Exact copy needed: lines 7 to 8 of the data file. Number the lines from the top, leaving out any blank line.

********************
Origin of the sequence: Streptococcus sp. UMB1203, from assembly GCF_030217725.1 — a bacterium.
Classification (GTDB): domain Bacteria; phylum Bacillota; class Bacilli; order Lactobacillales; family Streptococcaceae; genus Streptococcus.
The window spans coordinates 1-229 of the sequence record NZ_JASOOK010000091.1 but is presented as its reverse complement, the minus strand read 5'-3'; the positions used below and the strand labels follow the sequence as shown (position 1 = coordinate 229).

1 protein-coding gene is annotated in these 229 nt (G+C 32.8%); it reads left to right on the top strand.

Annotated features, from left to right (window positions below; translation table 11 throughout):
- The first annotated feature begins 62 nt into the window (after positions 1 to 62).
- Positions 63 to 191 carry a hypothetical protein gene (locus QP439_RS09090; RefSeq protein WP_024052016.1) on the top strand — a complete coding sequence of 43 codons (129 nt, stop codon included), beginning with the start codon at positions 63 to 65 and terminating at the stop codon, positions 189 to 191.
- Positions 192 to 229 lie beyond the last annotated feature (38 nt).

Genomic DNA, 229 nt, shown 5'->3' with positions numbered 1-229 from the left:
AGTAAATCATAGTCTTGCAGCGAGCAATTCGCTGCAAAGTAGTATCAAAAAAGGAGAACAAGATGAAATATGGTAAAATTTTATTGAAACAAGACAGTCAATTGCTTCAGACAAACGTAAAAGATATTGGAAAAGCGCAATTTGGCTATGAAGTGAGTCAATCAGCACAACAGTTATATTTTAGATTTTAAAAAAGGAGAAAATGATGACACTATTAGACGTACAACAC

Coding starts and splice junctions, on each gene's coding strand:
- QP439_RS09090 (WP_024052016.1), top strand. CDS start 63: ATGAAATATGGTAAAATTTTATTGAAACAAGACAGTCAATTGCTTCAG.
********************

- Positions 63 to 191 carry a hypothetical protein gene (locus QP439_RS09090; RefSeq protein WP_024052016.1) on the top strand — a complete coding sequence of 43 codons (129 nt, stop codon included), beginning with the start codon at positions 63 to 65 and terminating at the stop codon, positions 189 to 191.
- Positions 192 to 229 lie beyond the last annotated feature (38 nt).